Kannaboom (44:40): Sure. I mean, you have to be a bit nontraditional and, and I imagine there's, there's a sense of urgency as well. That again, it can take 10 years for a typical pharmaceutical to be developed. And I don't know if you have a shorter time frame, but certainly a lot of people out here do.

Hunter Land (45:00): Yeah, I do. I have a much shorter timeline and even with Epidiolex and CBD, the timeline for that was really short. It was four to five years. Although preclinical studies started before that you know, the first patient was actually dosed before Charlotte with Epidiolex compassionate use. And I think that's kind of an untold story, but I think we can do things a lot smarter broadly, certainly certain markets like Canada and Australia are different. I would say pathways or swim lanes for products that can be used medicinally but don't necessarily require a FDA approval. So I think, you know, if you, you learn that a molecule is safe and you get some positive data permitted it's safe. I think the scrutiny of having to do, you know, $500 to $800 million worth of work on something that's more or less already been done I think is a little bit extensive. So it would be nice to have a regulatory pathway that both ensured safety, but shorten the time frame and ultimately the cost for, for cannabinoid medicine.

Kannaboom (46:14): Are you hopeful that that pathway will emerge?

Hunter Land (46:20): Oh, you know sometimes in, in politics, there's, there's not always a robust sense of logic. So I, you know, it's difficult for me to speculate, I'm happy to, to speak to, into any sort of regulators or politicians that are interested in and getting my thoughts on pathways. But right now I think it's a difficult situation. The FDA is I think in a very difficult situation because ultimately their job is to ensure safety. And for them to come out and say, this is the safe dose to be used across everyone is difficult. You know, because essentially they'll hang their hat on it. But I think it can be done and it should be done. And I think actually the safety risks are more akin to what we mentioned earlier around you know, toxins and contaminants and mislabeled and those sorts of things. So I think we need to get there. I don't know that we're going to get there through the FDA confirming what that dose is. I think it's probably gonna take some sort of political action to get there.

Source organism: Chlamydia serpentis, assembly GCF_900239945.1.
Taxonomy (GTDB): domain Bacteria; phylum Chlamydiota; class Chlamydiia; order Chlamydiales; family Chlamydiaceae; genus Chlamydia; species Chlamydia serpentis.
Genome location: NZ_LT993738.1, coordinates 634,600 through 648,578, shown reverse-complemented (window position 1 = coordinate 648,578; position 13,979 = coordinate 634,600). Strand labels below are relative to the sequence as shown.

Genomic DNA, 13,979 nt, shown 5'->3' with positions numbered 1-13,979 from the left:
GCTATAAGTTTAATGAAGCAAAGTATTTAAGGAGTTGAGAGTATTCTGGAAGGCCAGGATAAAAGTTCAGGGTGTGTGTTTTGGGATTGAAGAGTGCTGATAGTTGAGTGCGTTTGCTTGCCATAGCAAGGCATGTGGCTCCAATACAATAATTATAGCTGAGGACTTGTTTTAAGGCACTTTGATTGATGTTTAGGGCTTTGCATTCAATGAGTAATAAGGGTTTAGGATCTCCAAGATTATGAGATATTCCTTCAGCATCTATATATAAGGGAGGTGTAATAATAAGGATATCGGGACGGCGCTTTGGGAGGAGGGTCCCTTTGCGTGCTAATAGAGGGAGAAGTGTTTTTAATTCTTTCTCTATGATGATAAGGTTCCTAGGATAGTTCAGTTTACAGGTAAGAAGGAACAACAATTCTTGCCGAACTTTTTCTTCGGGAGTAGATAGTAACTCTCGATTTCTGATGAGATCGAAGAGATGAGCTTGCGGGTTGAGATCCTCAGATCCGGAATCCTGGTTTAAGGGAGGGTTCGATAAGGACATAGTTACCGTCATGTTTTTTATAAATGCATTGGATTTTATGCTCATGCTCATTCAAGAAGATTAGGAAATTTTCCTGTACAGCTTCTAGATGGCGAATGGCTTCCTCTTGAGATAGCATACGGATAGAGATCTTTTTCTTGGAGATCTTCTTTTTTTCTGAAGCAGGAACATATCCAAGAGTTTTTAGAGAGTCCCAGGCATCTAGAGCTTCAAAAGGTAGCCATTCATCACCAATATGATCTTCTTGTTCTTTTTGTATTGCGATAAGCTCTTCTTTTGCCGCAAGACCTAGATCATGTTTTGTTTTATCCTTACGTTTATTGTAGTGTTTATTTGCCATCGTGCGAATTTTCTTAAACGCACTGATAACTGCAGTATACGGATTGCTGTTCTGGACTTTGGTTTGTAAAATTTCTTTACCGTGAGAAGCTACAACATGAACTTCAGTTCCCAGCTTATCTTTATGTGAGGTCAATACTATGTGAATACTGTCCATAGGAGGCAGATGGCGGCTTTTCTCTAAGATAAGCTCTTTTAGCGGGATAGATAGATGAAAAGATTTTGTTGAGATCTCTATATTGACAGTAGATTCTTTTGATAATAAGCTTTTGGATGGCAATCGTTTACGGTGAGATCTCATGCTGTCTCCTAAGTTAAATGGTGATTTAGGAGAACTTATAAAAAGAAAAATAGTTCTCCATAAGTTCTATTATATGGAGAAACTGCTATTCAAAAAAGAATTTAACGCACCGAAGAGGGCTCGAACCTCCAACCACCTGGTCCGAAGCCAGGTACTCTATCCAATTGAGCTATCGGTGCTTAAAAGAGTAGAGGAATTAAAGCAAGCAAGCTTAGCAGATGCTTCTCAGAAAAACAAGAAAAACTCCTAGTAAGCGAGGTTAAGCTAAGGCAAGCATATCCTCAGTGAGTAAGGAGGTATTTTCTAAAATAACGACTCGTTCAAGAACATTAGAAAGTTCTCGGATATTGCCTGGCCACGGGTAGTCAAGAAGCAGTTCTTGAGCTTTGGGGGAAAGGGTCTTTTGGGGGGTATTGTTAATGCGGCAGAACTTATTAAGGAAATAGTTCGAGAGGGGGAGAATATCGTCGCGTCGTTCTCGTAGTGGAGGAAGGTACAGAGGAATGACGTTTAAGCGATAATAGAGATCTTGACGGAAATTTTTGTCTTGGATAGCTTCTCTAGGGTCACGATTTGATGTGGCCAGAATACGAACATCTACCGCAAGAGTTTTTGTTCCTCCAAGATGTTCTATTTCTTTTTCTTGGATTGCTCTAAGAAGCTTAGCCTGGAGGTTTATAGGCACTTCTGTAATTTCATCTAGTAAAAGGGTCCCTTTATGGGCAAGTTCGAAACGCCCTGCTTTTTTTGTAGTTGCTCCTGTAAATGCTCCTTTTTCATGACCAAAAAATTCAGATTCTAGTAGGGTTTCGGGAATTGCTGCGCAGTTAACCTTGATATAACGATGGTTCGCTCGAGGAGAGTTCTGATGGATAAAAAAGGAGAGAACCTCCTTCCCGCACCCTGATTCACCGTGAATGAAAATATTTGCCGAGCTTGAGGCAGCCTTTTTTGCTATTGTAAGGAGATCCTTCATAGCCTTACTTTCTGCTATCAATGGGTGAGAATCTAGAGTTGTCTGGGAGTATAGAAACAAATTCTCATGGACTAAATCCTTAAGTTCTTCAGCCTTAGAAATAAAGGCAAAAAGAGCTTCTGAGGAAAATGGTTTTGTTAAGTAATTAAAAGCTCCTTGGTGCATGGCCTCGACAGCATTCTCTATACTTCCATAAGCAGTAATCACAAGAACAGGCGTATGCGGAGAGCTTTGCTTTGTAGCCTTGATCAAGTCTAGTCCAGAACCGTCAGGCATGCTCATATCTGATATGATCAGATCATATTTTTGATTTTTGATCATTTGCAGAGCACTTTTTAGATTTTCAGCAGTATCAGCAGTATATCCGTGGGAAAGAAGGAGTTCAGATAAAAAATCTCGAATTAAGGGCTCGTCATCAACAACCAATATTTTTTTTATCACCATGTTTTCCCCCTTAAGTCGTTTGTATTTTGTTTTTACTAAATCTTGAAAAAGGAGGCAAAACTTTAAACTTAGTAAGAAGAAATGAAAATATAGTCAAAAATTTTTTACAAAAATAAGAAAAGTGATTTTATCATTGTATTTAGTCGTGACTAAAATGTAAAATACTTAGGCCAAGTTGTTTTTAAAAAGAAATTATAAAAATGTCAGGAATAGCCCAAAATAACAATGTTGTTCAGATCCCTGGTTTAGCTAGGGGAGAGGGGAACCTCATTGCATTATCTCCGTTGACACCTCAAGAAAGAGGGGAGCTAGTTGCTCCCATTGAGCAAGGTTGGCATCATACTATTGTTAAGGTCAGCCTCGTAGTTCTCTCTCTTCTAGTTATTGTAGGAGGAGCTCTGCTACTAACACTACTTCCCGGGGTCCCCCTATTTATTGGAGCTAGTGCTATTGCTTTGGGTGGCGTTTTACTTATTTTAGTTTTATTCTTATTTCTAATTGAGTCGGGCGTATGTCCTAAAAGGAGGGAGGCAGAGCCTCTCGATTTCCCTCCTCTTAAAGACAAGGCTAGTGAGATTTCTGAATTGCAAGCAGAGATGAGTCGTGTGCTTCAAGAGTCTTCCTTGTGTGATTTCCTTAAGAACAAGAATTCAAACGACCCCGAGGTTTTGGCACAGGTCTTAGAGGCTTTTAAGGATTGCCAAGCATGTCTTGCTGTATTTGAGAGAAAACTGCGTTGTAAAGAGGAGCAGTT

Kannaboom (47:31): Well, hopefully things can be expedited. I mean, you guys are doing a lot of great innovative work and we know it has a lot of promise. You know, I look to Israel who has definitely led the way on a lot of cannabinoid science, and I wish that things could happen faster over here, but we do what we can. I think you guys are launching CBD in the U.S. Including a line of Martha Stewart products.

Hunter Land (47:56): Yeah. That's what my commercial colleagues tell me, I know that Martha is an extremely detailed lady and she has traditionally very good products and I know that there is a collaboration underway and that she is heavily involved with that collaboration. And certainly interested in science and you know, anything from Martha Stewart. If it is taste-related, I'm sure it's going to taste great. So as far as the specifics of it, I don't know that that's completely public. Certainly I think that she's gonna make sure whatever she puts her name on. It's a good quality product.

Kannaboom (48:38): She'll mix it with the right fats. I'm sure.

Hunter Land (48:41): Yeah, right, it'll be bioavailable and delicious.

New Speaker (48:45): Hunter, thanks for taking the time. Is there anything we haven't covered that we should at this point?

Hunter Land (48:49): I don't think so, Tom. I appreciate it. I'm sure that I could probably ramble on for many other hours, but I think some good key points, especially around dispelling myths and, and risk and how consumers should go out looking for good quality products. We certainly covered that.

New Speaker (49:08): Yeah, you gave us some great insight into what you guys are doing and it's very exciting. So we'll be keeping an eye out for Canopy Growth. And thank you again, you didn't have to break quarantine. You did this from Nicaragua, so...

Hunter Land (49:22): Thanks so much.

Kannaboom (49:24): You've been listening to the Kannaboom Podcast with host Tom Stacey, if you like the show and want to know more, please check us out at Kannaboom.com and please leave us a review at Apple podcasts or wherever you listen, see you next week.